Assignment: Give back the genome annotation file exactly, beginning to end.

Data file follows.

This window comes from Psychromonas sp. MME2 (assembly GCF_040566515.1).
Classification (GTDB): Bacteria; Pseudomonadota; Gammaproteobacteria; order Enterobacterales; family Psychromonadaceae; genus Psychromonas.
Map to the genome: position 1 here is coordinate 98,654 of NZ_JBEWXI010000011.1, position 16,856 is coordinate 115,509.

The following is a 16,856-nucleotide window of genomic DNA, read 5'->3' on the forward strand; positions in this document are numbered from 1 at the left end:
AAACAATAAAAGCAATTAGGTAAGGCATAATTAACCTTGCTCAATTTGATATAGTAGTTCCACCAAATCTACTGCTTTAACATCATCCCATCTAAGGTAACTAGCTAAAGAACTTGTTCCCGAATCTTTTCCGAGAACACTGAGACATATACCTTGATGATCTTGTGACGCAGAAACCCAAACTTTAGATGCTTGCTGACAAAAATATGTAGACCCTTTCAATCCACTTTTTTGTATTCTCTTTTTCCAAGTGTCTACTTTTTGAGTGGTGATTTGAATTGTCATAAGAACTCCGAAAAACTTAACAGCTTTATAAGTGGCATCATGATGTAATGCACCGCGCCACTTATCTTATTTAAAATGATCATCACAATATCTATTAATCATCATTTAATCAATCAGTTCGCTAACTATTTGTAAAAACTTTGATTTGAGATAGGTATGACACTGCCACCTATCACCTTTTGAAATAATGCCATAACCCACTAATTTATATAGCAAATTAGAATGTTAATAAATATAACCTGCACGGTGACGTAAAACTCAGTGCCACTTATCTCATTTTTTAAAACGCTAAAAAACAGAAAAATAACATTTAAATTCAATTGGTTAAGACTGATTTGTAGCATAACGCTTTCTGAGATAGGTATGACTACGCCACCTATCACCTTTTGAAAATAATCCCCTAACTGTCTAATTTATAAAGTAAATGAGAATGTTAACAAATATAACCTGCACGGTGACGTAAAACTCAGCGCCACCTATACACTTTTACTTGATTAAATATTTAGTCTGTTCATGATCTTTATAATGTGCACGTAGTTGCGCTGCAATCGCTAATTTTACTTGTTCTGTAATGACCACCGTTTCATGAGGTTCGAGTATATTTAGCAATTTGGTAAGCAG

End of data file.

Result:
This window comes from Psychromonas sp. MME2 (assembly GCF_040566515.1).
Classification (GTDB): Bacteria; Pseudomonadota; Gammaproteobacteria; order Enterobacterales; family Psychromonadaceae; genus Psychromonas.
Map to the genome: position 1 here is coordinate 98,654 of NZ_JBEWXI010000011.1, position 16,856 is coordinate 115,509.

The following is a 16,856-nucleotide window of genomic DNA, read 5'->3' on the forward strand; positions in this document are numbered from 1 at the left end:
AAACAATAAAAGCAATTAGGTAAGGCATAATTAACCTTGCTCAATTTGATATAGTAGTTCCACCAAATCTACTGCTTTAACATCATCCCATCTAAGGTAACTAGCTAAAGAACTTGTTCCCGAATCTTTTCCGAGAACACTGAGACATATACCTTGATGATCTTGTGACGCAGAAACCCAAACTTTAGATGCTTGCTGACAAAAATATGTAGACCCTTTCAATCCACTTTTTTGTATTCTCTTTTTCCAAGTGTCTACTTTTTGAGTGGTGATTTGAATTGTCATAAGAACTCCGAAAAACTTAACAGCTTTATAAGTGGCATCATGATGTAATGCACCGCGCCACTTATCTTATTTAAAATGATCATCACAATATCTATTAATCATCATTTAATCAATCAGTTCGCTAACTATTTGTAAAAACTTTGATTTGAGATAGGTATGACACTGCCACCTATCACCTTTTGAAATAATGCCATAACCCACTAATTTATATAGCAAATTAGAATGTTAATAAATATAACCTGCACGGTGACGTAAAACTCAGTGCCACTTATCTCATTTTTTAAAACGCTAAAAAACAGAAAAATAACATTTAAATTCAATTGGTTAAGACTGATTTGTAGCATAACGCTTTCTGAGATAGGTATGACTACGCCACCTATCACCTTTTGAAAATAATCCCCTAACTGTCTAATTTATAAAGTAAATGAGAATGTTAACAAATATAACCTGCACGGTGACGTAAAACTCAGCGCCACCTATACACTTTTACTTGATTAAATATTTAGTCTGTTCATGATCTTTATAATGTGCACGTAGTTGCGCTGCAATCGCTAATTTTACTTGTTCTGTAATGACCACCGTTTCATGAGGTTCGAGTATATTTAGCAATTTGGTAAGCAG